Did you know that only 26.7% of women work in tech-related jobs for multinational corporations like Amazon, Facebook, and Apple? Seeing as women make up half the world’s population, this gender deficit in the workforce is quite glaring. After all, how can a digital product be for everyone if the very people who make up half the world don’t have a hand in its creation?
Luckily, history has shown that there have been many significant female figures involved in the development and discovery of various technological computer science advances. And with the WikiArabia Conference coming up at the end of the month, our friends at the Emirates Literature Foundation have decided to celebrate the inspiring women whose contributions to the growth of computer science and technology have helped push the field into the future.
Ada Lovelace: The Making of a Computer Scientist by Christopher Hollings, Ursula Martin, and Adrian Rice
Lovelace is often considered the world’s first computer programmer, as she was the first to recognise that machines could be used for more than just calculations, and was the first to write and publish mathematical formulae that could be read by such machines (aka the world’s first “computer program”).
Published in 2018, the book chronicles how Lovelace would go on to become an icon for women working in tech and answer the question of how a young woman in the 19th century, without access to any formal schooling or university education, could acquire the knowledge and expertise that would go on to make her a pioneer in the field of computer science. What makes Hollings, Martin, and Rice’s work such an illuminating read is its use of previously unpublished archival material which not only highlights Lovelace’s inherent brilliance as a mathematician and her deep passion for science but also how her theories and work has gone on to become the basis for all modern technological innovation.
Grace Hopper: Queen of Computer Code by Laurie Wallmark and Katy Wu
Another important figure in the world of computer science, Grace Hopper is who we have to thank for teaching computers how to “speak English” (instead of lines of code) and for giving us an incredibly valuable term: “computer bug.” She also developed COBOL, an early programming language still in use, and was one of the first programmers to work on the Harvard Mark I, one of the first computers that would go on to play a big role in the Second World War.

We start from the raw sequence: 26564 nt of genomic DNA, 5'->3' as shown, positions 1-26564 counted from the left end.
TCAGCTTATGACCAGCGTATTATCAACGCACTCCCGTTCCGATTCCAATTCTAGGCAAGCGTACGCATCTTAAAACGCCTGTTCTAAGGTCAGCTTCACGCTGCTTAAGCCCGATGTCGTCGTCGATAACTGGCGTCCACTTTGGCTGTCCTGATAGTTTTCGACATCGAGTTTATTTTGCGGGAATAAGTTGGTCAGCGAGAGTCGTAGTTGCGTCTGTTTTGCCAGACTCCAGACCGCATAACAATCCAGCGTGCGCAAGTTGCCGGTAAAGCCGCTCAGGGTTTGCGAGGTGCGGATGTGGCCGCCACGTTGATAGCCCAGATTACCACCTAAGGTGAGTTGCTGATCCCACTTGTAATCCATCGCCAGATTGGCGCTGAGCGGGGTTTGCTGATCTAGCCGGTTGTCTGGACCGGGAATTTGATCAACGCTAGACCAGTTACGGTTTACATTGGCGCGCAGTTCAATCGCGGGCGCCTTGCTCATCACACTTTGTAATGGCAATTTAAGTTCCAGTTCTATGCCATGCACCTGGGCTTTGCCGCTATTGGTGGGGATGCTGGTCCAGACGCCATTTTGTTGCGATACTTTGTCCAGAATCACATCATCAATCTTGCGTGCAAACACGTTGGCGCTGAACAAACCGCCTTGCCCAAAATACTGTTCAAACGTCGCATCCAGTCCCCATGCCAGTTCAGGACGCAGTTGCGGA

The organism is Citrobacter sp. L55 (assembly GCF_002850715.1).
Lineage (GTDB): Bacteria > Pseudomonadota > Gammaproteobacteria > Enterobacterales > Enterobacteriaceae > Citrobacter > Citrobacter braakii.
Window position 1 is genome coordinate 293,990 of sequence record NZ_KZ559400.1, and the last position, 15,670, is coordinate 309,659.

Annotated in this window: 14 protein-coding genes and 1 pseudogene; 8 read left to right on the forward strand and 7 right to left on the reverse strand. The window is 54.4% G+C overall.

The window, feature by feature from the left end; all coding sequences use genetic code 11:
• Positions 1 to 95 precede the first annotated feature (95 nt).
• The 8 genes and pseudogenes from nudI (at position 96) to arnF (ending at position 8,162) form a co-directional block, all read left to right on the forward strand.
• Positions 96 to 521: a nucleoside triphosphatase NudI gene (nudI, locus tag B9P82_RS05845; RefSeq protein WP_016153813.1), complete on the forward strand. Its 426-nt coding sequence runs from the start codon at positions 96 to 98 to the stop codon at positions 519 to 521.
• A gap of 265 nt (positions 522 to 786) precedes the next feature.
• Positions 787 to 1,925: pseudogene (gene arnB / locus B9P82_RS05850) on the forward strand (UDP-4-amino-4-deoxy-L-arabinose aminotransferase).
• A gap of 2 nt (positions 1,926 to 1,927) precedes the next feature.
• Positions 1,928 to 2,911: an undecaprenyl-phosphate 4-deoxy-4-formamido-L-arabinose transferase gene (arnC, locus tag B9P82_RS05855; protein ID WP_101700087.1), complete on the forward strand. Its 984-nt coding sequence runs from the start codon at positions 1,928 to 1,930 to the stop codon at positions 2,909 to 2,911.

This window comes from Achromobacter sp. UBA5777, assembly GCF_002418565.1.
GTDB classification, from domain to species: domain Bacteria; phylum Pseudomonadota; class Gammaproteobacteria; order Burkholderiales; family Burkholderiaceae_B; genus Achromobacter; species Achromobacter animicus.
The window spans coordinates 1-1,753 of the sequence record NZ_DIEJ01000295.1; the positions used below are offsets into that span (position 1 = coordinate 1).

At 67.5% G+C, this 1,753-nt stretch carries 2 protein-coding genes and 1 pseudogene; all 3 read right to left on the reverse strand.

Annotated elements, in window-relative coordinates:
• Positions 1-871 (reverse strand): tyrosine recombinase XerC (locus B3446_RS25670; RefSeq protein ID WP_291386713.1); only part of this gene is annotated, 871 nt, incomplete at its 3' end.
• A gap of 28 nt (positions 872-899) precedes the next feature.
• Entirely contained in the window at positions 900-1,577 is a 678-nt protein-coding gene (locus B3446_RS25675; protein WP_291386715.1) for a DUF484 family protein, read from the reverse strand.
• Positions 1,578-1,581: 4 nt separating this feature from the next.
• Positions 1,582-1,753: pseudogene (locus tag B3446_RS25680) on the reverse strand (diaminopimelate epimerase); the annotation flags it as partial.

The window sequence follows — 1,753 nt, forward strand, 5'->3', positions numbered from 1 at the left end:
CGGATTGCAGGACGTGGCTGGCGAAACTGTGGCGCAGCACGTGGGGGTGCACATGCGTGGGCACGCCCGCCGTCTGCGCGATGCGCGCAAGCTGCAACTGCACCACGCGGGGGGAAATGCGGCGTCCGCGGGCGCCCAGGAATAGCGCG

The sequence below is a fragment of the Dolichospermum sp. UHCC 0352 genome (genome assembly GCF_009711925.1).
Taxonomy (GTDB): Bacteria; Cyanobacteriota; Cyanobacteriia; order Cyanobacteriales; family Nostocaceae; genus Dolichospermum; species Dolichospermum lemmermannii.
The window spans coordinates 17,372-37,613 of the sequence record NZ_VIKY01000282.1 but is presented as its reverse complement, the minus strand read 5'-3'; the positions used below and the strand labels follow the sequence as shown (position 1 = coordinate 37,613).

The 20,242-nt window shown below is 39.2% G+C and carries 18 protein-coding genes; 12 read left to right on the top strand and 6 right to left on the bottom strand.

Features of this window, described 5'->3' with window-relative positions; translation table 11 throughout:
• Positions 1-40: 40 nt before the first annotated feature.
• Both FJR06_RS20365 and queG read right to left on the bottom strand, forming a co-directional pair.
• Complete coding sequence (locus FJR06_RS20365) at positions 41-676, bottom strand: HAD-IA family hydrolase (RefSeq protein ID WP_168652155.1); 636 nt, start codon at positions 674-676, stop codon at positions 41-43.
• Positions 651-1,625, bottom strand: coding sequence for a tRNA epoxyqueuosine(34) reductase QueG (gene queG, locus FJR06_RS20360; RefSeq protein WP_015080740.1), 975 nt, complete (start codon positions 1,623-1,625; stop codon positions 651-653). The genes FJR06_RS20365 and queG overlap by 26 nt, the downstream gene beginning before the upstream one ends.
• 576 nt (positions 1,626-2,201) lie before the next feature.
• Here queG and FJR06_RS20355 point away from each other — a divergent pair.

But as Wallmark’s biography of her quickly highlights, Hopper was more than just a highly accomplished computer scientist and software tester. She was a risktaker, a jokester in the workplace, a passionate reader, a beloved mentor, and so much more! It’s a charming book that’s perfect for younger readers with its vibrant illustrations that really bring Hopper’s personality to life and does her legacy justice.
Hedy Lamarr’s Double Life: Hollywood Legend and Brilliant Inventor by Laurie Wallmark and Katie Wu
There’s a good chance that you might have heard of Lamarr, an Austrian-American actress who starred in several films in the 30s and 40s and was once considered the most beautiful woman in the world. However, did you know that she secretly lived a double life – acting in films like Samson and Delilah by day, and working on groundbreaking technological innovations by night?
Wallmark’s easy-to-follow writing and Wu’s charming illustrations bring to life Lamarr’s brilliance as an inventor, as they focus on how she developed a communications system that still plays a vital part in the security of today’s technology. More than that, Lamarr’s work has gone on to become the basis for so many of the things we use regularly, including WiFi, GPS and even Bluetooth. (Talk about a quadruple threat!) What makes Lamarr so fascinating is not just her contributions to tech as a whole, but her desire to keep her work secret for so long, with only her closest friends being aware of the full scale of her capabilities.
Counting on Katherine: How Katherine Johnson Saved Apollo 13 by Helaine Becker and Dow Phumiruk
Until as recently as 2017, Katherine Johnson was one of the “hidden figures,” a group of female African American mathematicians who’d worked at NASA, ensuring the success of several space missions with their mathematical know-how. As Becker and Phumiruk’s book shows, like many of the women on this list, Johnson was curious about math and the universe at large from a young age. Her passion and curiosity made her a remarkably gifted student and eventually carried her all the way to NASA where she eventually calculated the courses of several trips to space, including the historic moon landing of the Apollo 13 team. Johnson’s work has enabled her to shape the very history of space travel itself and saved lives in the process.
Told in simple prose, with evocative and charming illustrations, Becker and Phumiruk is a must-have for any reader interested in history, space, or technology.
Space Engineer and Scientist Margaret Hamilton by Domenica Di Piazza
And finally, no list of pioneers in STEM would be complete without Margaret Hamilton herself! If you’ve ever seen a photo of a smiling young woman in glasses with a stack of books beside her, that’s none other than Hamilton herself — standing next to the many, many volumes of code she would write to help guide spacecraft to the moon and back. This is made all the more incredible by the fact that even at a time when very few women actually studied computer science, Hamilton’s love of math and science saw her pursue her interest in writing code.
As part of NASA’s Apollo program, Hamilton’s work helped guide Neil Armstrong and Buzz Aldrin to land on the moon, taking one big step for humanity, and an even bigger step for women in STEM.